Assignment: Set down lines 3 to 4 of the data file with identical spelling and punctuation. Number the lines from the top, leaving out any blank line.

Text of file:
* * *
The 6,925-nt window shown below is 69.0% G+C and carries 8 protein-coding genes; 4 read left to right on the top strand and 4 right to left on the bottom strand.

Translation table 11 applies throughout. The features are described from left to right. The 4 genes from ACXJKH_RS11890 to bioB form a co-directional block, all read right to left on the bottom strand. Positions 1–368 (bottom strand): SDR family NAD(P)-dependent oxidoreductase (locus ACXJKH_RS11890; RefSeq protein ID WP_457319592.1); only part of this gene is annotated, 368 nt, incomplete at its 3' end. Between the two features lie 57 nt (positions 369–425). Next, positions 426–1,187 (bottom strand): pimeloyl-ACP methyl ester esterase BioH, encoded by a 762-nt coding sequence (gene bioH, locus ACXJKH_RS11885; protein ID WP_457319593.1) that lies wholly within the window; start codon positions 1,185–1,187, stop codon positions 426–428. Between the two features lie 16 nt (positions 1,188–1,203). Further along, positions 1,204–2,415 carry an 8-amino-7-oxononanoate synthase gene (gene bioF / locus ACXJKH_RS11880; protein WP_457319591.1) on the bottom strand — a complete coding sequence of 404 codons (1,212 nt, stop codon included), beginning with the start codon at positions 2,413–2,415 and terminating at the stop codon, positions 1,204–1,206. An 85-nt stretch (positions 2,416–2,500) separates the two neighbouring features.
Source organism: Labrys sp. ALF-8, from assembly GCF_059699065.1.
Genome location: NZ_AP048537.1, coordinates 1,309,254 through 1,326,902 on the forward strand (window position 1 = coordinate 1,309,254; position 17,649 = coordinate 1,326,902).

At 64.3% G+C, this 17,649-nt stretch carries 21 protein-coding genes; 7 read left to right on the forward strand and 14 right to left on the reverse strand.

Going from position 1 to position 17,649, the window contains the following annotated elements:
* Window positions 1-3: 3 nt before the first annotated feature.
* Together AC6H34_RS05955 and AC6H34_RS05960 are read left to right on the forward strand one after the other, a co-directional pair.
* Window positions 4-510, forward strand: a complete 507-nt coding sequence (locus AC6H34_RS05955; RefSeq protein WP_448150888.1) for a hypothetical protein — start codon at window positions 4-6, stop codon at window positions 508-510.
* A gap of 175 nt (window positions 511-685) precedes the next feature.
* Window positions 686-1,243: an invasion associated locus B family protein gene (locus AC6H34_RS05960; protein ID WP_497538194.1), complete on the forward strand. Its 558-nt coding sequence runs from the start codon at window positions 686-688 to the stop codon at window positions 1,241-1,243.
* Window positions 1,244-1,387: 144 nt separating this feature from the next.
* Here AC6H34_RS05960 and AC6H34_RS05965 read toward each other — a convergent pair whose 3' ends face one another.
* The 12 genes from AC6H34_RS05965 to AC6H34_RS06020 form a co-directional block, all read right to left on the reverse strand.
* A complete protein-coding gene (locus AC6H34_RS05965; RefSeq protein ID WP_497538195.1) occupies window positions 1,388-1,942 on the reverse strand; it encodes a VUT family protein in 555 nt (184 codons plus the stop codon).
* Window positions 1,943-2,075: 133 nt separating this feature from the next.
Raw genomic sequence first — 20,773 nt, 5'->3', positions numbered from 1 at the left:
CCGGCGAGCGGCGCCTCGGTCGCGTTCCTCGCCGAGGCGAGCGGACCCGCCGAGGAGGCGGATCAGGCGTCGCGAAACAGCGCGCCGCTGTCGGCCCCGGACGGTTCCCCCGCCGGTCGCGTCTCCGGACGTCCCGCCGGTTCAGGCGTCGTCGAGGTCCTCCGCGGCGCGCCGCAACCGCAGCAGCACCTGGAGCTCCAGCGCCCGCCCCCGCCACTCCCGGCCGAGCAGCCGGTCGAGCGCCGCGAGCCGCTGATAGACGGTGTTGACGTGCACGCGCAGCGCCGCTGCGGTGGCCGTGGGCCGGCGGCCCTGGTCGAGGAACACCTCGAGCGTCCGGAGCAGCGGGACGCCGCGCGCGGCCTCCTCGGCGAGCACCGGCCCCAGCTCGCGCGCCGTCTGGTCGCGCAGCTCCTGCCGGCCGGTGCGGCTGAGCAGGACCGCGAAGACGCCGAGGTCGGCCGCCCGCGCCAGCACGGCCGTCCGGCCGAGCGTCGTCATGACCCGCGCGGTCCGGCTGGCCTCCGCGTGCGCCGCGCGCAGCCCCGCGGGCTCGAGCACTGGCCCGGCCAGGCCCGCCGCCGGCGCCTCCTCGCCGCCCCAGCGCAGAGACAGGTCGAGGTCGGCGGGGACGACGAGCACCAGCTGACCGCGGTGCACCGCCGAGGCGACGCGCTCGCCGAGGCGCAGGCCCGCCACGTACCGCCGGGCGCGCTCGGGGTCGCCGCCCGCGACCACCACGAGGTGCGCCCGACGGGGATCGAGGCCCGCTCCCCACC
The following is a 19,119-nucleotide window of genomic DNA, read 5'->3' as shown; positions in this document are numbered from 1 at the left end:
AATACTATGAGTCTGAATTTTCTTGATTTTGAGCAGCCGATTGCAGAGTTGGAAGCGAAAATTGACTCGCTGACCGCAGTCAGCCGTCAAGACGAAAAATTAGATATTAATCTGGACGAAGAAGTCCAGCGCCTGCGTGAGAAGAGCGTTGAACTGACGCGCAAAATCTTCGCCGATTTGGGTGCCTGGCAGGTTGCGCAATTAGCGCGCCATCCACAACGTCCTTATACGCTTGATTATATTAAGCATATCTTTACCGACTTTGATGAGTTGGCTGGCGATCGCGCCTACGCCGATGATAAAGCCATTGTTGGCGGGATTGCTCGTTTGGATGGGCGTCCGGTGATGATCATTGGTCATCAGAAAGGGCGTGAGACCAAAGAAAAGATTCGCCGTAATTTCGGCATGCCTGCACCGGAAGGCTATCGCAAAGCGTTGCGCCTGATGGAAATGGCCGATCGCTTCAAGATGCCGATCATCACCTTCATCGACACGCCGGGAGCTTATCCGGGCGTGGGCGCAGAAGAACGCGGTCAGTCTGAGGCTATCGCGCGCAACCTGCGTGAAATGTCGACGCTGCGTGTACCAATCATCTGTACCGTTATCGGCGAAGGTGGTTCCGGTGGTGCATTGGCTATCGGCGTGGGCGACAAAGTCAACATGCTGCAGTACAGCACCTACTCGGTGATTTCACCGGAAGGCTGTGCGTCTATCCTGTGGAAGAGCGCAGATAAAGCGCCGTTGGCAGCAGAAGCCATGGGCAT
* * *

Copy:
Source organism: Labrys sp. ALF-8, from assembly GCF_059699065.1.
Genome location: NZ_AP048537.1, coordinates 1,309,254 through 1,326,902 on the forward strand (window position 1 = coordinate 1,309,254; position 17,649 = coordinate 1,326,902).